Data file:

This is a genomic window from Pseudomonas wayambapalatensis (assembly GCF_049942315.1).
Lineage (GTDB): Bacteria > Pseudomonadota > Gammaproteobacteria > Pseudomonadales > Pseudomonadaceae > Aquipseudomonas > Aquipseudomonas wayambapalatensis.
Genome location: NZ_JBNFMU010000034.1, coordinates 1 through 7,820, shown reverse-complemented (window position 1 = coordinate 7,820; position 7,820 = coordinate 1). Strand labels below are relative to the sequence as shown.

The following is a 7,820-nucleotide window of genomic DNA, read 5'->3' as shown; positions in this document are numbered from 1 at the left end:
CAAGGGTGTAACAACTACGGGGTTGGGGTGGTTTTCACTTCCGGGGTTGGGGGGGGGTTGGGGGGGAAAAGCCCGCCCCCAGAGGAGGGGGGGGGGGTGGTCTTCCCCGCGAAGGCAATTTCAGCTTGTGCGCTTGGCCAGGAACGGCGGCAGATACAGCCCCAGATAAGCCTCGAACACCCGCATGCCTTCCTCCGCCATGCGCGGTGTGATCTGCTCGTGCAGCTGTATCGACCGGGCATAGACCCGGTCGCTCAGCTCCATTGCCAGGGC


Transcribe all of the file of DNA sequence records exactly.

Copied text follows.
This is a genomic window from Pseudomonas wayambapalatensis (assembly GCF_049942315.1).
Lineage (GTDB): Bacteria > Pseudomonadota > Gammaproteobacteria > Pseudomonadales > Pseudomonadaceae > Aquipseudomonas > Aquipseudomonas wayambapalatensis.
Genome location: NZ_JBNFMU010000034.1, coordinates 1 through 7,820, shown reverse-complemented (window position 1 = coordinate 7,820; position 7,820 = coordinate 1). Strand labels below are relative to the sequence as shown.

The following is a 7,820-nucleotide window of genomic DNA, read 5'->3' as shown; positions in this document are numbered from 1 at the left end:
CAAGGGTGTAACAACTACGGGGTTGGGGTGGTTTTCACTTCCGGGGTTGGGGGGGGGTTGGGGGGGAAAAGCCCGCCCCCAGAGGAGGGGGGGGGGGTGGTCTTCCCCGCGAAGGCAATTTCAGCTTGTGCGCTTGGCCAGGAACGGCGGCAGATACAGCCCCAGATAAGCCTCGAACACCCGCATGCCTTCCTCCGCCATGCGCGGTGTGATCTGCTCGTGCAGCTGTATCGACCGGGCATAGACCCGGTCGCTCAGCTCCATTGCCAGGGC